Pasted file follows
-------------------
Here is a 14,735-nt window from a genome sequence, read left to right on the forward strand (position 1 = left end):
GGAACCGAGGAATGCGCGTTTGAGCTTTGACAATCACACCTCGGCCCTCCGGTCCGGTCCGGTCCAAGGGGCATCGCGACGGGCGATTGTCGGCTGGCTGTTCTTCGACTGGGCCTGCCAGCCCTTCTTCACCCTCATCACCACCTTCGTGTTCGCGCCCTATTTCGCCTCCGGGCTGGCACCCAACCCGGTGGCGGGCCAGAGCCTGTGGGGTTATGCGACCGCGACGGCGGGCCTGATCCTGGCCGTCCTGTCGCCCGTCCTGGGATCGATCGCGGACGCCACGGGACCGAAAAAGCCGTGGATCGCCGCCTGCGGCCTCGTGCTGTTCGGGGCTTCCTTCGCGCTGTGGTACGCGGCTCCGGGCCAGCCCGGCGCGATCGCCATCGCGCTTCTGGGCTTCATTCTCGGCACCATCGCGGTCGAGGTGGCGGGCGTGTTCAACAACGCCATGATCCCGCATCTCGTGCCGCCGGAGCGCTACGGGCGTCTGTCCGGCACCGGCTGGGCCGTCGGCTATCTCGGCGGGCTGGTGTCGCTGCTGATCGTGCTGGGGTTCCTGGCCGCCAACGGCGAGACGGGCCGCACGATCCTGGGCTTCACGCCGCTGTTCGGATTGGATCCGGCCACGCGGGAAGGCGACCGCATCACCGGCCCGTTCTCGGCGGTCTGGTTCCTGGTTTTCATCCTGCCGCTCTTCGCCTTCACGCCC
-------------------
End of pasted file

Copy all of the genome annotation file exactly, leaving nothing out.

Here is a 14,735-nt window from a genome sequence, read left to right on the forward strand (position 1 = left end):
GGAACCGAGGAATGCGCGTTTGAGCTTTGACAATCACACCTCGGCCCTCCGGTCCGGTCCGGTCCAAGGGGCATCGCGACGGGCGATTGTCGGCTGGCTGTTCTTCGACTGGGCCTGCCAGCCCTTCTTCACCCTCATCACCACCTTCGTGTTCGCGCCCTATTTCGCCTCCGGGCTGGCACCCAACCCGGTGGCGGGCCAGAGCCTGTGGGGTTATGCGACCGCGACGGCGGGCCTGATCCTGGCCGTCCTGTCGCCCGTCCTGGGATCGATCGCGGACGCCACGGGACCGAAAAAGCCGTGGATCGCCGCCTGCGGCCTCGTGCTGTTCGGGGCTTCCTTCGCGCTGTGGTACGCGGCTCCGGGCCAGCCCGGCGCGATCGCCATCGCGCTTCTGGGCTTCATTCTCGGCACCATCGCGGTCGAGGTGGCGGGCGTGTTCAACAACGCCATGATCCCGCATCTCGTGCCGCCGGAGCGCTACGGGCGTCTGTCCGGCACCGGCTGGGCCGTCGGCTATCTCGGCGGGCTGGTGTCGCTGCTGATCGTGCTGGGGTTCCTGGCCGCCAACGGCGAGACGGGCCGCACGATCCTGGGCTTCACGCCGCTGTTCGGATTGGATCCGGCCACGCGGGAAGGCGACCGCATCACCGGCCCGTTCTCGGCGGTCTGGTTCCTGGTTTTCATCCTGCCGCTCTTCGCCTTCACGCCC